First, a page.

Historic sell-off draws bargain hunters to bond market


The “inflation mania” that has gripped debt markets this year has gone too far, some investors and analysts say now is a good time to buy bonds at a discount.

A Bloomberg index of long-term US government bonds has fallen more than 18% this year, leaving it on course for its biggest drop since 1973.

Falling bond prices have pushed the 10-year Treasury yield – a benchmark for bond markets around the world – to nearly 3% as investors position themselves for a quick tightening of monetary policy from the Federal Reserve and the Fed. Other Central Banks Tackling Soaring Inflation.

But fund managers and investment banks are increasingly wondering how much more yields can rise as rapid inflation, along with interest rate hikes designed to combat it, slow economic growth. , which generally increases the attractiveness of safe assets such as government bonds.

“We consider the current 10-year level [US yields] as an essential place [to buy the debt]Bank of America rate strategists said on Wednesday. inflation as well as an increase in internet searches for “inflation”.

“Our forecast indicates that inflation will peak this quarter and fall steadily through 2023. We believe this will reduce the level of panic around inflation and allow rates to come down,” Bank of America added.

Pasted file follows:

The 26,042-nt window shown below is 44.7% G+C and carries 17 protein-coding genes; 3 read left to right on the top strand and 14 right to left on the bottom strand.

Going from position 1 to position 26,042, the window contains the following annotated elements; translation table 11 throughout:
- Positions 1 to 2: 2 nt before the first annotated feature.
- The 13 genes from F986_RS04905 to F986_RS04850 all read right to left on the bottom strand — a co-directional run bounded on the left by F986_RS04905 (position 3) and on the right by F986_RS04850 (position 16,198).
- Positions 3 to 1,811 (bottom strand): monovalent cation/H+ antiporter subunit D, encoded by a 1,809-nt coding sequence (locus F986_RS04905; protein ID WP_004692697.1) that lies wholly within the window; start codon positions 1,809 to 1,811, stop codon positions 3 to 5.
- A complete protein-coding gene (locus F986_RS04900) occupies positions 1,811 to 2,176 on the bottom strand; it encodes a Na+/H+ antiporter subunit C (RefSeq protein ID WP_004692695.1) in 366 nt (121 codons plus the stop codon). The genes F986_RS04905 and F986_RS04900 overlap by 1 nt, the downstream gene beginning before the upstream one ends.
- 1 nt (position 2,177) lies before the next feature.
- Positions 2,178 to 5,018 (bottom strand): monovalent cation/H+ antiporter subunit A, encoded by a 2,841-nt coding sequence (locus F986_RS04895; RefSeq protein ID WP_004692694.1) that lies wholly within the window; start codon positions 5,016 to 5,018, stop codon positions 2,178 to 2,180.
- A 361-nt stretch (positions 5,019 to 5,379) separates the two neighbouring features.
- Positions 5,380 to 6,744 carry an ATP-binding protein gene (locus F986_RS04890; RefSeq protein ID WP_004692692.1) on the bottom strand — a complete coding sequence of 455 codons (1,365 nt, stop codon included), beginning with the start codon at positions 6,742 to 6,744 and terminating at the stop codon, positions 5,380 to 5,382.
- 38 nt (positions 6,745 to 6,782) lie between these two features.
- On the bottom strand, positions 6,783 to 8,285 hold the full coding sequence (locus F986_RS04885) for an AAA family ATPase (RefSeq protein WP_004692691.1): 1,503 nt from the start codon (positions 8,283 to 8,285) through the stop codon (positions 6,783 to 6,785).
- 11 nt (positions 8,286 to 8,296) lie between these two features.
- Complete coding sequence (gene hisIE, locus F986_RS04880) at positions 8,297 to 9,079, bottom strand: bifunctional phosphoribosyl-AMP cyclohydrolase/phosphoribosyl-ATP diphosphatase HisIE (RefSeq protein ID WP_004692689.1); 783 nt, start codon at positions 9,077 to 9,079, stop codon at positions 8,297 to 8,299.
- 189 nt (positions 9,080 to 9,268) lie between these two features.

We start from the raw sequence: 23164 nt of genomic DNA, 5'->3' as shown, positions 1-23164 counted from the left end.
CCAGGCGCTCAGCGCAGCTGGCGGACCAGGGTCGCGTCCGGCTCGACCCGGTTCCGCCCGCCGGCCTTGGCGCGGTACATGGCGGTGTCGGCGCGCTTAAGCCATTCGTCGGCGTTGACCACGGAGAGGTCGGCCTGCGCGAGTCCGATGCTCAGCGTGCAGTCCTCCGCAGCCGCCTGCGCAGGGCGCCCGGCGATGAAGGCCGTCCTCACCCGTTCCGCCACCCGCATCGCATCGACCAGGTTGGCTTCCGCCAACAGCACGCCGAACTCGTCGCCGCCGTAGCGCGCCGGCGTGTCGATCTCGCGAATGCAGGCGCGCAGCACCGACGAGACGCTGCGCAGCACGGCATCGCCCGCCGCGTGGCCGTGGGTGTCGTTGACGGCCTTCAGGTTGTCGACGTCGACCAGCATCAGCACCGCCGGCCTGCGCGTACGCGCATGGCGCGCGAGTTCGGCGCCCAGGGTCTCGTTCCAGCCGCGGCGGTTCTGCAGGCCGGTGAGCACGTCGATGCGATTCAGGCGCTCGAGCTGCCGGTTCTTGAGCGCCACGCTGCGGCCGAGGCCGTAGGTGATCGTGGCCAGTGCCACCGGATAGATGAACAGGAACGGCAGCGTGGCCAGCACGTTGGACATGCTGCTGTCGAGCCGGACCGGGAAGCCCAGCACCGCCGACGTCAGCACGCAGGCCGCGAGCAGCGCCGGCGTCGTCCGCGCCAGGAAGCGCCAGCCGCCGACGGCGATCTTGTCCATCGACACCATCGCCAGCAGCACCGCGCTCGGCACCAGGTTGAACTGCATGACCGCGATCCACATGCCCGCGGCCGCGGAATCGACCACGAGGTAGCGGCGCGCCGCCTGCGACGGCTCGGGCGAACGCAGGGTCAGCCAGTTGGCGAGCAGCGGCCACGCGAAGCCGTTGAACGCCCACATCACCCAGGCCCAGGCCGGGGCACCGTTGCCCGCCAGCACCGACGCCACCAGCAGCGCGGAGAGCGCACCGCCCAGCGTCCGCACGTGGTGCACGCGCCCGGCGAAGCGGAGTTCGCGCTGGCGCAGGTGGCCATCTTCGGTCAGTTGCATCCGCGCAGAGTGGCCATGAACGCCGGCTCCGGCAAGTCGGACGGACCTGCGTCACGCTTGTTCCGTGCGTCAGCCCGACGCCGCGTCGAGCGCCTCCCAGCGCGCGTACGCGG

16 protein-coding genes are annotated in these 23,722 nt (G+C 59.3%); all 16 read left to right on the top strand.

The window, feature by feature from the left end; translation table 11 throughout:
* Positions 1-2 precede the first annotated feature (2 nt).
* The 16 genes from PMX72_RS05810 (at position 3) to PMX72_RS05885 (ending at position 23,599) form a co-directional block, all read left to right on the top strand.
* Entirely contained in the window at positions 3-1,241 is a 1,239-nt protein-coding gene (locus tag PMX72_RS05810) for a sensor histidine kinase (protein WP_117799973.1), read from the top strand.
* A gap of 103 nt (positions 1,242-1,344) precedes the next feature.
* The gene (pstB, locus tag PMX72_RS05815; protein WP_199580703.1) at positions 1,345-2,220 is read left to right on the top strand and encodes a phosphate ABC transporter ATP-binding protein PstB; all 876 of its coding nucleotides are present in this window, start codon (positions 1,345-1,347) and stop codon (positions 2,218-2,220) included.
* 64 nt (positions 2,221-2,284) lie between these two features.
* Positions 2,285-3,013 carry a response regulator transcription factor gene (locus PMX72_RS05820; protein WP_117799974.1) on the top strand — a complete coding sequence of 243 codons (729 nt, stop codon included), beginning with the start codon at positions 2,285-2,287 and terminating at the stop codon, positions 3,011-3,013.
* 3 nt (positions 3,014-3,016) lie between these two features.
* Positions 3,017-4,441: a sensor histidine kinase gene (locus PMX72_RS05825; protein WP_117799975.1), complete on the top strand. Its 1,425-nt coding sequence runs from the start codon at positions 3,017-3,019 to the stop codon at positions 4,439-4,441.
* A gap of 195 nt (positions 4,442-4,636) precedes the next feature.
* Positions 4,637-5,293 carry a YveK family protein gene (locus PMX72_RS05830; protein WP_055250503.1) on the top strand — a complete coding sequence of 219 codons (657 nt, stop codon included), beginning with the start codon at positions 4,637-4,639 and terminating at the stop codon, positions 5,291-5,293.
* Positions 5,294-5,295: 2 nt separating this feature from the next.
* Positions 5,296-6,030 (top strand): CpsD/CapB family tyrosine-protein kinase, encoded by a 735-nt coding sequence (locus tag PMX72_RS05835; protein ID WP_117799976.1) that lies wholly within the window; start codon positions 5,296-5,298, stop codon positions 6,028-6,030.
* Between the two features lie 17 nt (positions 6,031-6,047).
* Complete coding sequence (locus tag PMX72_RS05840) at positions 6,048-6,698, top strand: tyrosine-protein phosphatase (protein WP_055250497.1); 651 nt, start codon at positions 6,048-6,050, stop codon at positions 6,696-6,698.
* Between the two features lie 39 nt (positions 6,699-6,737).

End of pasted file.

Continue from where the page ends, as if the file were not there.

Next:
The higher payouts now assured by holding bonds are already proving tempting to some fund managers.

“My God, they are high enough to buy now,” said Al-Hussainy Edward, senior strategist in interest rates on Columbia Threadneedle. “This is what we do.” He warned, however, that rates could rise further.

“I don’t think you can be certain this is the top until you get a signal from the Fed that they’ve gone over, or you get a correction in risk assets,” Al-Hussainy said.

Even some persistent bond bears are beginning to wonder if the selloff is overdone. Dickie Hodges, who manages a $3.9 billion bond fund at Nomura Asset Management, said he had “added small exposures” to longer-term bonds as yields rose.

“I think it’s too early to call the top of yields right now,” Hodges said. “But central bankers know that a substantial increase in interest rates from these levels will push economies into recession. term are starting to look attractive.

Yet many investors worry about calling the bond cut too soon. Barclays this week abandoned a recommendation issued earlier this month to buy 10-year Treasuries after yields continued to climb. The bank said the chances of the Fed “overtightening” and pushing the U.S. economy into a “hard landing” had faded, with the central bank instead likely to allow higher inflation expectations to build. root.

A greater focus on reducing the Fed’s holdings of Treasuries – in addition to raising short-term interest rates – could also weigh more on long-term bonds, whose yields have been pushed higher. decline through asset purchases. Fed board member Lael Brainard said earlier this month that the central bank would begin a “rapid” reduction in its balance sheet that could begin as soon as its May meeting.

This possibility has left some fund managers reluctant to buy Treasuries, at least for now.

“If I could close my eyes and come back in six months, I think I’d be comfortably in the money buying here,” said James Athey, bond fund manager at Abrn. “But the potential journey to get there is so uncertain that it’s hard to find the right moment. All it takes is a big upside surprise in inflation or a vague speech from the Fed and yields rise again.


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